Farming is a tough gig, made even tougher when racism and greed are plied against you.
According to WMC News, a number of African American farmers have claimed that, in March of 2017, they were sold fake seed by the Stine Seed Company. The most likely motivation for their receiving counterfeit seed, according to the farmers: money. If their fields fail to yield an adequate crop, the farmers would become insolvent, making it easy for anyone interested in their property to buy it out from under them. It’s a serious allegation but, thanks to Mississippi State University, the farmers have some serious science to back up the belief that they’d been swindled.
After testing certified Stein brand seed against the stuff that the black farmers had been sold in 2017, the University concluded that they had not been given the “certified” seed that they’d paid for. This is a huge deal. Branded seed stock from companies like Stine, does not come cheap. Farmers are willing to pay more for it because they know that the crop yields they’ll see will make it worth while at the end of the growing season. Due to the fact that the farmers spread fake seed on their fields, they suffered millions of dollars worth of losses.
From Raw Story:
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Thomas Burrell, president of the Black Farmers and Agriculturalists Association, explained how black farmers were receiving one-tenth of the yield as their white neighbors.
“Mother nature doesn’t discriminate,” Burrell said. “It doesn’t rain on white farms but not black farms.
Motherboard's short documentary, "Tractor Hacking: The Farmers Breaking Big Tech's Repair Monopoly" is an excellent look at the absurd situation created by John Deere's position that you can't own your tractor because you only license the software inside it, meaning that only Deere can fix Deere's tractors, and the centuries-old tradition of farmers fixing their agricultural equipment should end because Deere's shareholders would prefer it that way.
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In "The Haribo Check," aired on German public broadcast ARD, a documentary team audits Haribo's supply chain and finds "modern day slaves" in Brazil working to harvest carnauba wax, a key ingredient in the sweets: the plantations pay $12/day, and workers (including children) sleep out of doors, drink unfiltered river water, and have no access to toilets, under conditions that a Brazilian Labor Ministry official called "modern-day slavery."
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In 2011, the Canadian Conservative government rammed through Bill C-11, Canada's answer to the US Digital Millennium Copyright Act, in which the property rights of Canadians were gutted in order to ensure that corporations could use DRM to control how they used their property -- like its US cousin, the Canadian law banned breaking DRM, even for legitimate purposes, like effecting repairs or using third party parts. Read the rest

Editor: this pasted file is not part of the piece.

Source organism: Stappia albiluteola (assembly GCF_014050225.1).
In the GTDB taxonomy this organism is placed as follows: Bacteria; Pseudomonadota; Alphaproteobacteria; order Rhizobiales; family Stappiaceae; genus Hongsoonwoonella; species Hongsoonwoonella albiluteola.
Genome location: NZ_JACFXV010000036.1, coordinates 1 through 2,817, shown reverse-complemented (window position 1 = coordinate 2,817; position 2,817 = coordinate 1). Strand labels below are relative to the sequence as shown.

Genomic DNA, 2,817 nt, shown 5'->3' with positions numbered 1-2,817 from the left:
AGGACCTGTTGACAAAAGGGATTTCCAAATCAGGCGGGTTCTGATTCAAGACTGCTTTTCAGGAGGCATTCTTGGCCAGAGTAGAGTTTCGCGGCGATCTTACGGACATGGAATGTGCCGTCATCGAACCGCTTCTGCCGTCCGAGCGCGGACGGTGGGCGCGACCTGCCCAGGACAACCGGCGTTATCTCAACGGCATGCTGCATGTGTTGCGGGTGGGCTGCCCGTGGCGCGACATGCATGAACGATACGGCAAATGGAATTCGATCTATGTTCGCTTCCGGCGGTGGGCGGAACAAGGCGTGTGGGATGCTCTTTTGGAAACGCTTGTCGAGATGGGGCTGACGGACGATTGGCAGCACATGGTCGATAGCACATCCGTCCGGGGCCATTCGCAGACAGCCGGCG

With the shambolic FARC peace deal finally in place, the Colombian government is hoping to shift the country's farmers from Colombia's major cash crop: the coca leaves that are refined into the world's cocaine supply. Perhaps with the guerrillas no longer defending the crops they relied on for operating capital, Colombia can put coca behind it. Read the rest
There's really nothing not to love about vertical farms -- multi-story hydroponic operations, usually sited in dense urban areas -- they borrow their best tech from the space program, they're water-conserving, they don't have runoff, they're energy efficient, and they're super land-efficient, meaning we don't need to turn forests or wetlands into fields. Read the rest
In spring, 2015, American farmers started to spread the word that John Deere claimed that a notorious copyright law gave the company exclusive dominion over repairs to Deere farm-equipment, making it a felony (punishable by 5 years in prison and a $500K fine for a first offense) to fix your own tractor. Read the rest
The agricultural sector is increasingly a data-driven business, where the "internet of farming" holds out the promise of highly optimized plowing, fertilizing, sowing, pest-management and harvesting -- a development that is supercharging the worst practices of the ag-business monopolies that have been squeezing farmers for most of a century. Read the rest
Rick Friday has been the editorial cartoonist for Farm News for 21 years, with a weekly slot in every Friday's paper. Read the rest
With this year's "ag-gag" law, Wyoming has made it a crime to gather evidence of agricultural wrongdoing, from illegal pollution to animal cruelty, even from public land -- and also prohibits regulators from acting on information gathered in violation of the law. Read the rest